After this Jesus went to the other side of the Sea of Galilee, also called the Sea of Tiberias. A large crowd kept following him, because they saw the signs that he was doing for the sick.
Jesus went up the mountain and sat down there with his disciples. Now the Passover, the festival of the Jews, was near. When he looked up and saw a large crowd coming toward him, Jesus said to Philip, “Where are we to buy bread for these people to eat?” He said this to test him, for he himself knew what he was going to do.
Philip answered him, “Six months’ wages would not buy enough bread for each of them to get a little.”
One of his disciples, Andrew, Simon Peter’s brother, said to him, “There is a boy here who has five barley loaves and two fish. But what are they among so many people?”
Jesus said, “Make the people sit down.”
Now there was a great deal of grass in the place; so they sat down, about five thousand in all. Then Jesus took the loaves, and when he had given thanks, he distributed them to those who were seated; so also the fish, as much as they wanted.
When they were satisfied, he told his disciples, “Gather up the fragments left over, so that nothing may be lost.”
So they gathered them up, and from the fragments of the five barley loaves, left by those who had eaten, they filled twelve baskets. When the people saw the sign that he had done, they began to say, “This is indeed the prophet who is to come into the world.”
And that is grace. That is the way grace works.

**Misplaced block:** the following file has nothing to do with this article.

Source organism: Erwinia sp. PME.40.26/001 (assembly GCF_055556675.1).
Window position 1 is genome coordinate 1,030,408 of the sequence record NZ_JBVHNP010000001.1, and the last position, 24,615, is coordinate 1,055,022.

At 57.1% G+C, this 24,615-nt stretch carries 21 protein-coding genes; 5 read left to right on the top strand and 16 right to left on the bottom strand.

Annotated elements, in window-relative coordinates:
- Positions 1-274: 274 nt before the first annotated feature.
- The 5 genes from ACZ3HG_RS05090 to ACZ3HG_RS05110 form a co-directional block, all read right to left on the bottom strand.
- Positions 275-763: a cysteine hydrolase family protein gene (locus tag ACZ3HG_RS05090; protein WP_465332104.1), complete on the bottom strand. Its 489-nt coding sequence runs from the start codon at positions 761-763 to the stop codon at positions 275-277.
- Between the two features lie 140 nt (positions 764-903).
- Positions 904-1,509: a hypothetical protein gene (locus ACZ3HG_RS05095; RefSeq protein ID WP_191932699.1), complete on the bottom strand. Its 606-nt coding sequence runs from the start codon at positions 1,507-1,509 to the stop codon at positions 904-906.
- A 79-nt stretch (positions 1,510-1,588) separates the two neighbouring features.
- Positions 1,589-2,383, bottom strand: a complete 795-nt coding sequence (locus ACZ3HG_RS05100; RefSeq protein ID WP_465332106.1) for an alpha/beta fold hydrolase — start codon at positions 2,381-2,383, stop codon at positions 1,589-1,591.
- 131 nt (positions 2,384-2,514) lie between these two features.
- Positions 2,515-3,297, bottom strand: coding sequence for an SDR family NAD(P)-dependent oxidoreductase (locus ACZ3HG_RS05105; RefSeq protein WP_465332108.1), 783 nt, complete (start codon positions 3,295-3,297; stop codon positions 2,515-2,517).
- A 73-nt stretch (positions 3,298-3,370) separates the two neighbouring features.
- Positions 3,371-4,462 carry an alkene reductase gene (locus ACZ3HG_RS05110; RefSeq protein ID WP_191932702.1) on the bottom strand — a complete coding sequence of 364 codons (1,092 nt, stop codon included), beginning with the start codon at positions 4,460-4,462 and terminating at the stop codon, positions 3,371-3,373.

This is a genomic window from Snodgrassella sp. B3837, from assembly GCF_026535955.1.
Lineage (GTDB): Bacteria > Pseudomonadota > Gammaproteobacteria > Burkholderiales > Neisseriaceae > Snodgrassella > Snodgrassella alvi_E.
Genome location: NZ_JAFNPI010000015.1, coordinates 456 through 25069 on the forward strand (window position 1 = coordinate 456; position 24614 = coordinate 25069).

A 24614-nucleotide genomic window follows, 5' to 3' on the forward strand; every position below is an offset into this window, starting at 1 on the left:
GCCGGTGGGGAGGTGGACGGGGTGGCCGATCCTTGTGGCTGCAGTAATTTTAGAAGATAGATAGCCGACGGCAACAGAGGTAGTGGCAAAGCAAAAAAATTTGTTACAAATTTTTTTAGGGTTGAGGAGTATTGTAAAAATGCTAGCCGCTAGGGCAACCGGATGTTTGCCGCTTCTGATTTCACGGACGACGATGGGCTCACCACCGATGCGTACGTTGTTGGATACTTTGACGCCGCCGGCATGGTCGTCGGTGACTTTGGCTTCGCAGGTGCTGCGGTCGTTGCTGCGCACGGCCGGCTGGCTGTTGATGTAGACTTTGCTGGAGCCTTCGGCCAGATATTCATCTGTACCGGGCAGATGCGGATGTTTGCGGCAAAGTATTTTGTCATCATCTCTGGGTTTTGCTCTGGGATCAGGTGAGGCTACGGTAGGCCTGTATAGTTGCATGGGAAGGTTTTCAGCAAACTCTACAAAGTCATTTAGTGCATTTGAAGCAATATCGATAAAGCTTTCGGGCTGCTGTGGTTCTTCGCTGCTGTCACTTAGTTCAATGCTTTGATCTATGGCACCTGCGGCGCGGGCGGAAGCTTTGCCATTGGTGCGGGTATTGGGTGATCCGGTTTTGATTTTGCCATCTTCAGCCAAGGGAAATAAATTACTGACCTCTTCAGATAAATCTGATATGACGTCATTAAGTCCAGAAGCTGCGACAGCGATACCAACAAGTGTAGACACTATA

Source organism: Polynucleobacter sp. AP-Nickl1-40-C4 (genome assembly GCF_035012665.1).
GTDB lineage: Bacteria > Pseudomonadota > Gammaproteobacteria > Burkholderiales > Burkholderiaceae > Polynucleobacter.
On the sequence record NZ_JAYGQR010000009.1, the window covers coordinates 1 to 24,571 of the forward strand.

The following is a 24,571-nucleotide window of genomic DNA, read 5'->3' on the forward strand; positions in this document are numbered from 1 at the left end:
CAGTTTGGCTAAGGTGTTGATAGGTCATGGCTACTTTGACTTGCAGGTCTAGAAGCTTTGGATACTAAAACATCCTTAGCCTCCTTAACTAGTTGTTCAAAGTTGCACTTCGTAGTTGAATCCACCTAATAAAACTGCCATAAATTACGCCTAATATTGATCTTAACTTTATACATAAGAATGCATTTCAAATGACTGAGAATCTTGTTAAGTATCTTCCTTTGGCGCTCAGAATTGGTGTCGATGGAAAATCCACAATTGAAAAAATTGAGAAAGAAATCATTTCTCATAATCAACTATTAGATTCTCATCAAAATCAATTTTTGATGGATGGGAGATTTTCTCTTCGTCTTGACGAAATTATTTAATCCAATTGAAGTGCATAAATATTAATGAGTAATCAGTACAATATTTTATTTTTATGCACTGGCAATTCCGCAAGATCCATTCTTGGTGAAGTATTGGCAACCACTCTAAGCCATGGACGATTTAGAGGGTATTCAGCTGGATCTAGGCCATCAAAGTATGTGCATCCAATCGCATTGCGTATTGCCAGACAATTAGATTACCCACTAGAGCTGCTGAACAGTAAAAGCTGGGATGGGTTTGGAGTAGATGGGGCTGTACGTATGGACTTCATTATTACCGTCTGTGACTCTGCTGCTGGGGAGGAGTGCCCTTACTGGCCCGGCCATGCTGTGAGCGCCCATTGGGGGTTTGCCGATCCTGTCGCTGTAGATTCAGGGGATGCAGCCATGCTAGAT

So, in the meantime, we will exercise our survival skills --we must and we should.
But it will be by the grace of God at this and any other time that we shall eat. Together. And there will be more than enough. For everyone.
And just because this is my favorite psalm:
LORD, you have searched me out and known me; *
you know my sitting down and my rising up;
you discern my thoughts from afar.
You trace my journeys and my resting-places *
and are acquainted with all my ways.
Indeed, there is not a word on my lips, *
but you, O LORD, know it altogether.
You press upon me behind and before *
and lay your hand upon me.
Such knowledge is too wonderful for me; *
it is so high that I cannot attain to it.
Where can I go then from your Spirit? *
where can I flee from your presence?
If I climb up to heaven, you are there; *
if I make the grave my bed, you are there also.
If I take the wings of the morning *
and dwell in the uttermost parts of the sea,
Even there your hand will lead me *
and your right hand hold me fast.
If I say, “Surely the darkness will cover me, *
and the light around me turn to night,”
Darkness is not dark to you;
the night is as bright as the day; *
darkness and light to you are both alike.
For you yourself created my inmost parts; *
you knit me together in my mother’s womb.
I will thank you because I am marvelously made; *
your works are wonderful, and I know it well.
My body was not hidden from you, *
while I was being made in secret
and woven in the depths of the earth.
Your eyes beheld my limbs, yet unfinished in the womb;
all of them were written in your book; *
they were fashioned day by day,
when as yet there was none of them.
How deep I find your thoughts, O God! *
how great is the sum of them!
If I were to count them, they would be more in number than the sand; *
to count them all, my life span would need to be like yours.
There we are.